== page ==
Should take better care of my Troy-bilt tiller (long).

Half of this memorial weekend was dedicated to the neglected Troy-belt. My 7hp cast iron Kohler horse tiller was purchased new from the mid 1970s. Not that much use really, only on second set of bolo tines, but much neglected left out in the open for a while and not maintained and loan it to all my neighbors throughout the years. Couple of them did a few numbers to it like ripping the pull rope off, lugging the engine all day long and ran the tiller into the fence post and broke the carburetor right off into many pieces and didn't tell me about it until I got it back weeks later. So it looks old and warn out. Anyways, got around to it this weekend and try to start it up. Flat tire, no spark, no gas so won't run. Tire was leaking from the edge of the rim. A bitch to separate the tire from the rim and next time I'll get a long tire spoon at Harbor Freight. Brush wired all the rust off from the inside rim, added a coat of primer, reinstalled tire - now it hold the air fine and not leaking.
Next was to fix the no spark situation. Did something stupid and took a lot longer than necessary. Anyway, I visually inspected the points (big mistake, explain later) and the contacts looked new and the spring action was strong. Next was to measure resistance on both magneto primary and secondary - both open circuits. Thought the magneto was fried. Kind of long process to remove the flywheel and magneto but got it done anyway. Check clearance on magneto with shims to get maximum induced voltage. Turnout best without shims - long monkey motions in installing and removing the flywheel a couple more times to check the clearances. Still no spark. Took the magneto on my kitchen table and tested it with a single battery D cell - we have spark on the secondary, a few thousand volts at that! Reinstalled the whole mess back and tested for spark again. No spark, what the heck! Ok, I than put my meter across the points and crank up the old Kohler. With the points closed and tight, the meter read infinite ohms. So that was the problem even the contact surfaces looked perfect and new. Only took couple of seconds to clean up the points so this most day process of removing the flywheel could have been avoided. Note to self: Always check the points with a meter before tearing up the engine to get at the magneto. Visual inspection is worthless.
Next remove the carburetor, install the plug and squirt some starting fluid and gave it pull. It started right up ... wonderful!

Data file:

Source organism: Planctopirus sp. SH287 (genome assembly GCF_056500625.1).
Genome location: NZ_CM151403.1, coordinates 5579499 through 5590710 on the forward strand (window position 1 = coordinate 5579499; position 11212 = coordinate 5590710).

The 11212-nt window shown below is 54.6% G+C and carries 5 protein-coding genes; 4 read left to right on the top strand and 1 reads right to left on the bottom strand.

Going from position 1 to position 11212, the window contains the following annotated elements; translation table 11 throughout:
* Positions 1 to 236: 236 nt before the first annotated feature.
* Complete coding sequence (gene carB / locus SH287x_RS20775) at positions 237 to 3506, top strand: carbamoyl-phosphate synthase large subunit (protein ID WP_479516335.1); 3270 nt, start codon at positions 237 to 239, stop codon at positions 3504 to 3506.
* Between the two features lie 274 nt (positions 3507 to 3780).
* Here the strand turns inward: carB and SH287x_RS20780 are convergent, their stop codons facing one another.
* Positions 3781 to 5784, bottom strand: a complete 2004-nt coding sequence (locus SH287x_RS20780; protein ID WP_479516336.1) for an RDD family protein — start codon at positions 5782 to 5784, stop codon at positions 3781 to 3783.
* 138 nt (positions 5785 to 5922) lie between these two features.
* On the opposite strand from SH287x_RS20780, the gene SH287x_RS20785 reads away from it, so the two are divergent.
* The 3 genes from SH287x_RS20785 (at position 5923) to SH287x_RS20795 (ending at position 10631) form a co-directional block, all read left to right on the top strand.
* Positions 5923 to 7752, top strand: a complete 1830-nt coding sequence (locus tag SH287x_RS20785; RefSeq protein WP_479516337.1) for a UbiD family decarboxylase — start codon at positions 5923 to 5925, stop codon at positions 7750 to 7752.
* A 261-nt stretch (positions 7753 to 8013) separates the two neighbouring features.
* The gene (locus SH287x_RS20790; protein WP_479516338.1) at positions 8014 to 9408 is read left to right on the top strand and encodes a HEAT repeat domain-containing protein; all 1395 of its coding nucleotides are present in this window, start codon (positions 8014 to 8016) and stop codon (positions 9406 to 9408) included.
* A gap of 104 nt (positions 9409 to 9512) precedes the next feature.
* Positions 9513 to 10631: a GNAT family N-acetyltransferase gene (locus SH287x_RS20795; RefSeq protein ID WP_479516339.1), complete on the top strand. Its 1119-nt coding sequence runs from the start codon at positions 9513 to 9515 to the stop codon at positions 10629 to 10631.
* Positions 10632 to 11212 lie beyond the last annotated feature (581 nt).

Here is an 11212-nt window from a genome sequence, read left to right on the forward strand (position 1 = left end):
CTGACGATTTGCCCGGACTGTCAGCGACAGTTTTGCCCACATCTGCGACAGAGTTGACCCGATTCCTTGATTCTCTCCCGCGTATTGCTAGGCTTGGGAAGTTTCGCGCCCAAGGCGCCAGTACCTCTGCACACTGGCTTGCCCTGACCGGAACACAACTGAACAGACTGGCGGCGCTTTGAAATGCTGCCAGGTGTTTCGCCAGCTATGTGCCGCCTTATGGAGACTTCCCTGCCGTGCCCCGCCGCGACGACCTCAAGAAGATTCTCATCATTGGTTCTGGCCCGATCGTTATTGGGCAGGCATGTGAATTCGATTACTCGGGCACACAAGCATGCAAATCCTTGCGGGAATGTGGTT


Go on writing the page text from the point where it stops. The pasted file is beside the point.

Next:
Now if I fix the carburetor, I could do some tilling the next day. I happen to have a ultrasonic cleaner for cleaning parts but never tried a whole carburetor. Put in a few drops of dish washing detergent and added hot water (a trick learned from the wife on cleaning greasy hood filters). Put the carb in, turn on the ultrasonic cleaner and went to bed. Next morning took out the carb and blow dry with compressed air. Reinstall the carb and it started right up - the Troy-bilt haven't sounded so good in years.
Might as well change the engine oil while I'm at it. Oil was black, really black but not what your think. Oil looks fresh as it was the black graphite oil from years ago. Remember those? Way did they stop making it? I must put the oil in and let the tiller sat for years.
The last thing was to change the transmission oil. What came out of the transmission was some thick slight foamy dark mustard yellow stuff - almost about a gallon! Was it the 90 weight oil mixed with some water and rust? Anyone knows? I have a little leak from the front end on the transmission. Hope I don't have to tear into the tranny - maybe another chore for another long weekend.
This much neglected Troy-belt with the cast iron Kohler engine has outlived three lawn mowers (including one Honda mower I had for over 25 years!), 3 weed wackers, 2 chain saws and 6 cars. I think now it could outlast me.
Add pictures here
<% if( /^image/.test(type) ){ %>
<% } %>
Add image file
Upload is a website for homeowners and building and maintenance pros. It is not affiliated with any of the manufacturers or service providers discussed here. All logos and trade names are the property of their respective owners.